Yes, I said it. And any of you who are WordPress fanatics probably already know about it. But I, being a lowly developer still on sabbatical, just heard about it this morning. I received an email from an old colleague of mine to inform me of this fun new release.
Rumor has it that WordPress 3.0 will be released on May 1, 2010 (just in time for my birthday!), and that it will include fun new features like combining WPMU with the regular WP installation (so you can have all the multi-blog fun of WPMU but using a regular single installation that’s not run by the MU – if that makes any sense!) We will also say bye-bye to Kubrick as the default theme, and hello to “Twenty Ten” to replace it.
As I said, these are rumors. But hearing just these juicy tidbits got me fairly excited. I haven’t really been this excited about WordPress in quite a while. I was so happy to hear this stuff this morning that I actually logged into the subversion access and downloaded the alpha, and installed it on my localhost – something I haven’t done in a very long time.
I’m going to tell you the cool stuff I’ve noticed right off the bat. Now keep in mind, this is just the alpha – which means the things I’m noticing could easily be changed. (This also makes me think that the May 1 release date is probably just for beta testing, because to actually have the release fully completed and issued as a release candidate by that date seems very ambitious to me.) But even so, just the installation process has such neat changes that I would be happy with just that! So do bearing mind that any of these things I’ve seen could be scratched at any point prior to beta testing for various reasons.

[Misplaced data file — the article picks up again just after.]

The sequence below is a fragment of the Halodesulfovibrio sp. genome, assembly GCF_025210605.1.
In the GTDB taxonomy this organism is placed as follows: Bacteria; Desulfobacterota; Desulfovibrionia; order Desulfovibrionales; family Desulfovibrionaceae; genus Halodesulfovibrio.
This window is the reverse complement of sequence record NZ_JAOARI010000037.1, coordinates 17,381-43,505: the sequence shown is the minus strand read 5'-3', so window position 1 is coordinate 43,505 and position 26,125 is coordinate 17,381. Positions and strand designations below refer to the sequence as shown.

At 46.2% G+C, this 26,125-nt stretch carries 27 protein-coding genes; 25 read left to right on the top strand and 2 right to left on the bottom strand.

1. Better Installation Options
I can’t quite figure out the correct way to say this, so I went for the above line. it’s not that you have a crapton of new choices and options, but it seems to take security in mind. I’m not a “security guru” either, but I do know that when I install WordPress for anyone, I take certain steps to help aid in keeping it from being hacked. I do things like ensure the default “wp_” table prefix is changed in the wp-config.php file, and make sure I remove the default “admin” login and change it to something else.
3.0 takes care of at least part of this for you. Instead of assigning the default “admin” and random character password generated for you, you get to set it yourself during the installation process. As you can see (from the screenshot to the left) the regular same ol’ stuff is involved, but you can now create your own login name, and set your own password, without having to jump through the hoops of changing it after the installation process is complete.
I would also like to note that the old Authentication Keys (which you add to your wp-config.php file) have been expanded to include salts. Hackers will definitely have more work cut out for them if they want to break into your site. (Now, for each unique key, there’s a salt attached to it.) So I can definitely see how they are keeping security as a priority here.
I can verify that the default theme (as mentioned above) is now “Twenty Ten“, but “Kubrick” and the old “Classic” are still standbys, and are still available to use.